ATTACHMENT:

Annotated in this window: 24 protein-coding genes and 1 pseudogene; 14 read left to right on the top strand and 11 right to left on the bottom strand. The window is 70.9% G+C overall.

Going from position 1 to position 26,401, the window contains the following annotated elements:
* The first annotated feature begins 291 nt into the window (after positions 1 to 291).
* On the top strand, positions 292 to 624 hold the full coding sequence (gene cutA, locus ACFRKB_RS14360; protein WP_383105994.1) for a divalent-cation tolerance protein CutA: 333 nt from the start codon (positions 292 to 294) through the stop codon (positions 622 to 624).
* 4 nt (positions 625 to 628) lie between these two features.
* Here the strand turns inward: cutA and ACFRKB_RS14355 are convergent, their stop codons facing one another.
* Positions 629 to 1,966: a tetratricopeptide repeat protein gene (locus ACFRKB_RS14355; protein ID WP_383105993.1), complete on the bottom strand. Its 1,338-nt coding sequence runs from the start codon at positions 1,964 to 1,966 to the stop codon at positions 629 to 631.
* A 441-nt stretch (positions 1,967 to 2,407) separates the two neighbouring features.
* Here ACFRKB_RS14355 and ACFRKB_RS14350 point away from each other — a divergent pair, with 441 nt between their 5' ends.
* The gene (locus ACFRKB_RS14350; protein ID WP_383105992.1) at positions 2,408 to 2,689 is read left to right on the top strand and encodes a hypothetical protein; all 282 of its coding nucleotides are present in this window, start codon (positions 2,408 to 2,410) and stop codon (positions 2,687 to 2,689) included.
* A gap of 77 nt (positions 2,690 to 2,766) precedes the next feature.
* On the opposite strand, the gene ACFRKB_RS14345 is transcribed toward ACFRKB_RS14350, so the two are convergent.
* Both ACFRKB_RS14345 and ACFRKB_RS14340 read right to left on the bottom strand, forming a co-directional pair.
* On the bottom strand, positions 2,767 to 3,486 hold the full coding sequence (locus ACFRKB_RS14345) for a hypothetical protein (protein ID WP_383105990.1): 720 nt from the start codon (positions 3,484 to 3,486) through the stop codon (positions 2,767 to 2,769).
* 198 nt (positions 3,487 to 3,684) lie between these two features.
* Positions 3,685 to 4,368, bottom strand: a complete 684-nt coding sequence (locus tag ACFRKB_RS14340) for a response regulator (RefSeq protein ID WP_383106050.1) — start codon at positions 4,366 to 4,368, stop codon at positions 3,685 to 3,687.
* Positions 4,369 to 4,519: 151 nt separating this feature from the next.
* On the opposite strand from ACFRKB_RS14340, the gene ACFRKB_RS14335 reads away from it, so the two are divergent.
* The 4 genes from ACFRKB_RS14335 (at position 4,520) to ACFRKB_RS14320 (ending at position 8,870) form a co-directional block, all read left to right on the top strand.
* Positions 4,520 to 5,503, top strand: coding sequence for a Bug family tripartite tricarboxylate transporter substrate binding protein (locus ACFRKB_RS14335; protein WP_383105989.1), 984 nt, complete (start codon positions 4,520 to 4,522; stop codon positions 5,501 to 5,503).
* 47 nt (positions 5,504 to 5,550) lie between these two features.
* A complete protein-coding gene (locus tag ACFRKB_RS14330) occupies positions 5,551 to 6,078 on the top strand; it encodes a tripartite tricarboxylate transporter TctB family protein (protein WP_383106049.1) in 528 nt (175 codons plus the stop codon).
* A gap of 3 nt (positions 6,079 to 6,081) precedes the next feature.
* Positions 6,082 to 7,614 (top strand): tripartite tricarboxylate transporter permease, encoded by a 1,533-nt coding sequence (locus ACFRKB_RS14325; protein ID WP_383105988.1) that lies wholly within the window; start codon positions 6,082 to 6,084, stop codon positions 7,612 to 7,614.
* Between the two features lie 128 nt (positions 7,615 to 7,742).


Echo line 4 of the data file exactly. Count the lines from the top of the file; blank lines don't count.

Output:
* On the top strand, positions 292 to 624 hold the full coding sequence (gene cutA, locus ACFRKB_RS14360; protein WP_383105994.1) for a divalent-cation tolerance protein CutA: 333 nt from the start codon (positions 292 to 294) through the stop codon (positions 622 to 624).